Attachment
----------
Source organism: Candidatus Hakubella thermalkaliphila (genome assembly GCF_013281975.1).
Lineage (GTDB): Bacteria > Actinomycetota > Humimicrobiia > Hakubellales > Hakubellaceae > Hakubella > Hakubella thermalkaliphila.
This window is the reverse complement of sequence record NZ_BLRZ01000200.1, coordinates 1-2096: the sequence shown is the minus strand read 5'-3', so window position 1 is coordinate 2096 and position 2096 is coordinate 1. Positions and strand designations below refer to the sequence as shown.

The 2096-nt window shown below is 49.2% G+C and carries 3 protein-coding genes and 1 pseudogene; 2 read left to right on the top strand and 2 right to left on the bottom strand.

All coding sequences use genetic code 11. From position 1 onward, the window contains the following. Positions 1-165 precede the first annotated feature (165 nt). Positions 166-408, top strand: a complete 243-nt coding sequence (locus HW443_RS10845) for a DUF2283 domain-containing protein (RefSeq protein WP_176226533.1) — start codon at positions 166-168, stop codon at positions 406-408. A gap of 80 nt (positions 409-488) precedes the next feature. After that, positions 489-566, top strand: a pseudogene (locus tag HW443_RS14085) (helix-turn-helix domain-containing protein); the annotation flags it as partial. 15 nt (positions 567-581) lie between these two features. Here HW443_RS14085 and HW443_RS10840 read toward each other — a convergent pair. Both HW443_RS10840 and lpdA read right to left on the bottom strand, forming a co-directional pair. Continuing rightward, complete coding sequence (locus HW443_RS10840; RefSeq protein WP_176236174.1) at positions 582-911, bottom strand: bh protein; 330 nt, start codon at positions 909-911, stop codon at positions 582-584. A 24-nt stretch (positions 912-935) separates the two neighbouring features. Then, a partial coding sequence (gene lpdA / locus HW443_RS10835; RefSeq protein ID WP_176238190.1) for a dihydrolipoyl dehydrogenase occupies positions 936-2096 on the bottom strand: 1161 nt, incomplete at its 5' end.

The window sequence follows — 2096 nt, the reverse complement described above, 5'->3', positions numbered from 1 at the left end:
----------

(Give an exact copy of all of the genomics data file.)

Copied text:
Source organism: Candidatus Hakubella thermalkaliphila (genome assembly GCF_013281975.1).
Lineage (GTDB): Bacteria > Actinomycetota > Humimicrobiia > Hakubellales > Hakubellaceae > Hakubella > Hakubella thermalkaliphila.
This window is the reverse complement of sequence record NZ_BLRZ01000200.1, coordinates 1-2096: the sequence shown is the minus strand read 5'-3', so window position 1 is coordinate 2096 and position 2096 is coordinate 1. Positions and strand designations below refer to the sequence as shown.

The 2096-nt window shown below is 49.2% G+C and carries 3 protein-coding genes and 1 pseudogene; 2 read left to right on the top strand and 2 right to left on the bottom strand.

All coding sequences use genetic code 11. From position 1 onward, the window contains the following. Positions 1-165 precede the first annotated feature (165 nt). Positions 166-408, top strand: a complete 243-nt coding sequence (locus HW443_RS10845) for a DUF2283 domain-containing protein (RefSeq protein WP_176226533.1) — start codon at positions 166-168, stop codon at positions 406-408. A gap of 80 nt (positions 409-488) precedes the next feature. After that, positions 489-566, top strand: a pseudogene (locus tag HW443_RS14085) (helix-turn-helix domain-containing protein); the annotation flags it as partial. 15 nt (positions 567-581) lie between these two features. Here HW443_RS14085 and HW443_RS10840 read toward each other — a convergent pair. Both HW443_RS10840 and lpdA read right to left on the bottom strand, forming a co-directional pair. Continuing rightward, complete coding sequence (locus HW443_RS10840; RefSeq protein WP_176236174.1) at positions 582-911, bottom strand: bh protein; 330 nt, start codon at positions 909-911, stop codon at positions 582-584. A 24-nt stretch (positions 912-935) separates the two neighbouring features. Then, a partial coding sequence (gene lpdA / locus HW443_RS10835; RefSeq protein ID WP_176238190.1) for a dihydrolipoyl dehydrogenase occupies positions 936-2096 on the bottom strand: 1161 nt, incomplete at its 5' end.

The window sequence follows — 2096 nt, the reverse complement described above, 5'->3', positions numbered from 1 at the left end: